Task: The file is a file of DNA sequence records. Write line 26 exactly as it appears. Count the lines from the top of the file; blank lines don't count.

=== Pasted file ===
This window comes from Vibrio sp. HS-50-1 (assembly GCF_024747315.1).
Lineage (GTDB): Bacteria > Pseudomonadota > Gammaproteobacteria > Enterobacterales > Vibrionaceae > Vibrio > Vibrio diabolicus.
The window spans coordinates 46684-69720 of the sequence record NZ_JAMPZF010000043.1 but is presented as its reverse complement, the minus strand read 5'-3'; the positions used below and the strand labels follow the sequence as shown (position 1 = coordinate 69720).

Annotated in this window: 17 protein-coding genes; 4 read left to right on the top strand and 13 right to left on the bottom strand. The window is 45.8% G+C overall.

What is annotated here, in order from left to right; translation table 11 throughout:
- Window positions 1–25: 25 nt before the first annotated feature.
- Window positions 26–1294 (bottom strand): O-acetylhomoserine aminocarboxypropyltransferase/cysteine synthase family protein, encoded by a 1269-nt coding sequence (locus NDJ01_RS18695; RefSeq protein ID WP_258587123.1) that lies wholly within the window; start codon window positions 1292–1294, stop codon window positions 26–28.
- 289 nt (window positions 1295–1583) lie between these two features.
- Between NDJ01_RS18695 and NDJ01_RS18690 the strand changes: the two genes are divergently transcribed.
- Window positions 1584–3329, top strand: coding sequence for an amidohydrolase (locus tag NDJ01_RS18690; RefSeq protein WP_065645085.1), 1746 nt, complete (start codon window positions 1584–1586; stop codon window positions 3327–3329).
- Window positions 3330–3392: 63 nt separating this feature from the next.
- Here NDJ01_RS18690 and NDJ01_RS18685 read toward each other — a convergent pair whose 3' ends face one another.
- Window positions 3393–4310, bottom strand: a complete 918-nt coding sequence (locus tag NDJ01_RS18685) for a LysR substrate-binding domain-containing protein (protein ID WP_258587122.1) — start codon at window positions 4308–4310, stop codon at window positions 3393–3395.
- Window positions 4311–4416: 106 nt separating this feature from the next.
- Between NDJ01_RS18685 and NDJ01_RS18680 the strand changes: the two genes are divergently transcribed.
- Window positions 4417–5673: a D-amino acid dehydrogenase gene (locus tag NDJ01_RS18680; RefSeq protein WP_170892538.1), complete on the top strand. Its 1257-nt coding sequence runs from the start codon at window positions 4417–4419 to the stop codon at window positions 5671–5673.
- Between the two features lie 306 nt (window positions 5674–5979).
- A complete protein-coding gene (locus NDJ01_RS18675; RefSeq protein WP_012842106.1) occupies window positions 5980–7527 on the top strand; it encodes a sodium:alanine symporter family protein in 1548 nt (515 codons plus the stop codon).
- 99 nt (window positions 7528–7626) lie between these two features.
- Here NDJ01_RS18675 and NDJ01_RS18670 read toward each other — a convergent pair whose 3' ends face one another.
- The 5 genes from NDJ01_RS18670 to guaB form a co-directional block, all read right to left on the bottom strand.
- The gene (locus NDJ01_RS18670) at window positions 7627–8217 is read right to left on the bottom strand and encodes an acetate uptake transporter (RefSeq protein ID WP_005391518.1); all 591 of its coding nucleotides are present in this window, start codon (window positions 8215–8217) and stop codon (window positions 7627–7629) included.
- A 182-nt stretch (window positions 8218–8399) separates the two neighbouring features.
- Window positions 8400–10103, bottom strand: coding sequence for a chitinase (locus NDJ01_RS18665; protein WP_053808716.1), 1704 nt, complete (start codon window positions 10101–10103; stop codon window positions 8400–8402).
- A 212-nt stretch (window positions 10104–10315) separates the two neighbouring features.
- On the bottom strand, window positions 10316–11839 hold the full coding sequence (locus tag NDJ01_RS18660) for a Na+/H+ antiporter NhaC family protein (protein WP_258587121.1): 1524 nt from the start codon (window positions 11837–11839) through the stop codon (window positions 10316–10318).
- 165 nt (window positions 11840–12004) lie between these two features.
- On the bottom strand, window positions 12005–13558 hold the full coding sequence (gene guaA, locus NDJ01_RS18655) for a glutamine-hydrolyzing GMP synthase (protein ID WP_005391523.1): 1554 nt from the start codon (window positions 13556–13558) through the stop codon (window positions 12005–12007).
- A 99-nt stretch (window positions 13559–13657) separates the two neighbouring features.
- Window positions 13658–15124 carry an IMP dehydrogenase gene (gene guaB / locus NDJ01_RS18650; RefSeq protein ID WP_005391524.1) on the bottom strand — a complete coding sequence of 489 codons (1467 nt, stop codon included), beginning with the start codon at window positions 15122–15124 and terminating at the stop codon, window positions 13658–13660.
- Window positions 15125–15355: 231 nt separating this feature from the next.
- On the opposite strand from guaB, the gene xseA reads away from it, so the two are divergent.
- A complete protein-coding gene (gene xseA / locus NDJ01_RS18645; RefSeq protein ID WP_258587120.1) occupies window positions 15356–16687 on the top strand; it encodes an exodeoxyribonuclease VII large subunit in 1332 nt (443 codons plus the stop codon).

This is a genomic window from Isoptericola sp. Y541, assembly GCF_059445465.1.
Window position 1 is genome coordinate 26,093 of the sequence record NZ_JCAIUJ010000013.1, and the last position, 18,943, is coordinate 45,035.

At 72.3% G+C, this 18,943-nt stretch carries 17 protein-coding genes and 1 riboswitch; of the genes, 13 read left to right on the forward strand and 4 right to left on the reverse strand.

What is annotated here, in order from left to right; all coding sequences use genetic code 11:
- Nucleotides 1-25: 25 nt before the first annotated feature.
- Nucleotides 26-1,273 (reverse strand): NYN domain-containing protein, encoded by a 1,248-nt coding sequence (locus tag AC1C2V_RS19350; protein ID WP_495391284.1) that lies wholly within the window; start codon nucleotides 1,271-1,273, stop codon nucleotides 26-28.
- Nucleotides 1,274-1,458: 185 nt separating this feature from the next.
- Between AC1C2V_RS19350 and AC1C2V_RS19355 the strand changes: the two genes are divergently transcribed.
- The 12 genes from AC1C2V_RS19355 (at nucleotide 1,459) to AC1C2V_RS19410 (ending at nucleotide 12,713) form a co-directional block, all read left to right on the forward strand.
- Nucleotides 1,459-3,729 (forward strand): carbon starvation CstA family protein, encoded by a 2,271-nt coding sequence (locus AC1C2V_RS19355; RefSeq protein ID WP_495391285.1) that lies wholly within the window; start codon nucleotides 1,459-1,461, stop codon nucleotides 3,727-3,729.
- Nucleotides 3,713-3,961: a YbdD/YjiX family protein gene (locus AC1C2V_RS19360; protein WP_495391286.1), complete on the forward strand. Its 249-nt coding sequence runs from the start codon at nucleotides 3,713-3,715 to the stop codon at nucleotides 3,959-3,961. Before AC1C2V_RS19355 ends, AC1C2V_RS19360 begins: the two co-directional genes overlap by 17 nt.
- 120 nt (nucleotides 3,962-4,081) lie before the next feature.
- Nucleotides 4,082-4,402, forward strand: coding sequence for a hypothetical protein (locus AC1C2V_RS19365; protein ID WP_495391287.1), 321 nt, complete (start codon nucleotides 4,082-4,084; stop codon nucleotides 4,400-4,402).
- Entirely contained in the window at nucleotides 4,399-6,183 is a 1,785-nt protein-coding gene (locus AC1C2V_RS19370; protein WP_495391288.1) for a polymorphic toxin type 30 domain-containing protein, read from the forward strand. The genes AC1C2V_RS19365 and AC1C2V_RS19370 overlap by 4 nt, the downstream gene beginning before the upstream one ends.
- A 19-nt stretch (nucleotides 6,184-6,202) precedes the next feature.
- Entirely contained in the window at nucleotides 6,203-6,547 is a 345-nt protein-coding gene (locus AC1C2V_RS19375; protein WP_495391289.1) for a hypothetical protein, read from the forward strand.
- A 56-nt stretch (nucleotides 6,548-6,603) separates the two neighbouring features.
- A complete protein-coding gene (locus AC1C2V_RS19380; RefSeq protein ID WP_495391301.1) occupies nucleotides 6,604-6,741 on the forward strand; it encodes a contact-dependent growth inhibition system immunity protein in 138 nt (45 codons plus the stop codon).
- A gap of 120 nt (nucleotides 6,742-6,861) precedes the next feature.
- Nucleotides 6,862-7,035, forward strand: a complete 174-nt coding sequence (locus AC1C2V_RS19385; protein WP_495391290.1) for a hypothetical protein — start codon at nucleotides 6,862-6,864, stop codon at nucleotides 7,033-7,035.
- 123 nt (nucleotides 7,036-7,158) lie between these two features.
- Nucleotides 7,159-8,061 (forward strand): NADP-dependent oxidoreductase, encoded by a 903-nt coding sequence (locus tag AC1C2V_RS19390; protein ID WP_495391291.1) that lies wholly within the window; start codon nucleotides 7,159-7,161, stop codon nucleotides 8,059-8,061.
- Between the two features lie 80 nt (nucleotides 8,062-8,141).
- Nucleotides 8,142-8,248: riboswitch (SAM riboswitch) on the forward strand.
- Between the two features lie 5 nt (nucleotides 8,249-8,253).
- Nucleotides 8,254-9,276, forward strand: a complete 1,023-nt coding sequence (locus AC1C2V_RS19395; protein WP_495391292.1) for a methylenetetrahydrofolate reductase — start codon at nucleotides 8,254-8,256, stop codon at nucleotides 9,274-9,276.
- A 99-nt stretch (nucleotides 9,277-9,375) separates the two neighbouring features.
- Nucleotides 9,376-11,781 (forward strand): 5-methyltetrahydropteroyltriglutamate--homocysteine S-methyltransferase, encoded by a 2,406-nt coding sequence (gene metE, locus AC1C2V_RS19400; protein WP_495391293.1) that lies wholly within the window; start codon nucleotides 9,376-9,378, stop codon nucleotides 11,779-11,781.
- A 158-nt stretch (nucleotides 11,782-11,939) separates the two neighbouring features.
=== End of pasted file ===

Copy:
- On the bottom strand, window positions 10316–11839 hold the full coding sequence (locus tag NDJ01_RS18660) for a Na+/H+ antiporter NhaC family protein (protein WP_258587121.1): 1524 nt from the start codon (window positions 11837–11839) through the stop codon (window positions 10316–10318).